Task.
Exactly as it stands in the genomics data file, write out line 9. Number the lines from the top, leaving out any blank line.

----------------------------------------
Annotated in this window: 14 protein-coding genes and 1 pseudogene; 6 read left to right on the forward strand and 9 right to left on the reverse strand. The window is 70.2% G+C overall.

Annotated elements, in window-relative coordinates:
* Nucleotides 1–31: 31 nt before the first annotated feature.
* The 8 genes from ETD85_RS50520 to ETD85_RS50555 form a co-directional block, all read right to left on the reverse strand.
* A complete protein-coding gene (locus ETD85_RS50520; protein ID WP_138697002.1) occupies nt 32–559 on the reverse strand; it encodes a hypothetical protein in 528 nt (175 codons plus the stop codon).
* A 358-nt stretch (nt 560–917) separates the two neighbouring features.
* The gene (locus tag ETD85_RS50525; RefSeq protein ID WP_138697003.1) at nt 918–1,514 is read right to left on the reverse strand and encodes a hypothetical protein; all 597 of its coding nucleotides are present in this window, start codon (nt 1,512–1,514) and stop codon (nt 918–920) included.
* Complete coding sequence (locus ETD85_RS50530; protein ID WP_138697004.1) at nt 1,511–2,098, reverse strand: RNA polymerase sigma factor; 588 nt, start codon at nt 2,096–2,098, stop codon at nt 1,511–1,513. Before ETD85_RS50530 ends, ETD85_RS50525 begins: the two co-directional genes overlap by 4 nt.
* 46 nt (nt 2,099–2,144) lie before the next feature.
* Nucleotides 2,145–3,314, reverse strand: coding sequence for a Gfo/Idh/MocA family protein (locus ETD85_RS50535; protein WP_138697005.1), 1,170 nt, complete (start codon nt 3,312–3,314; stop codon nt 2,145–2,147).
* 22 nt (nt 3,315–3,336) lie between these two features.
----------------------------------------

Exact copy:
* 46 nt (nt 2,099–2,144) lie before the next feature.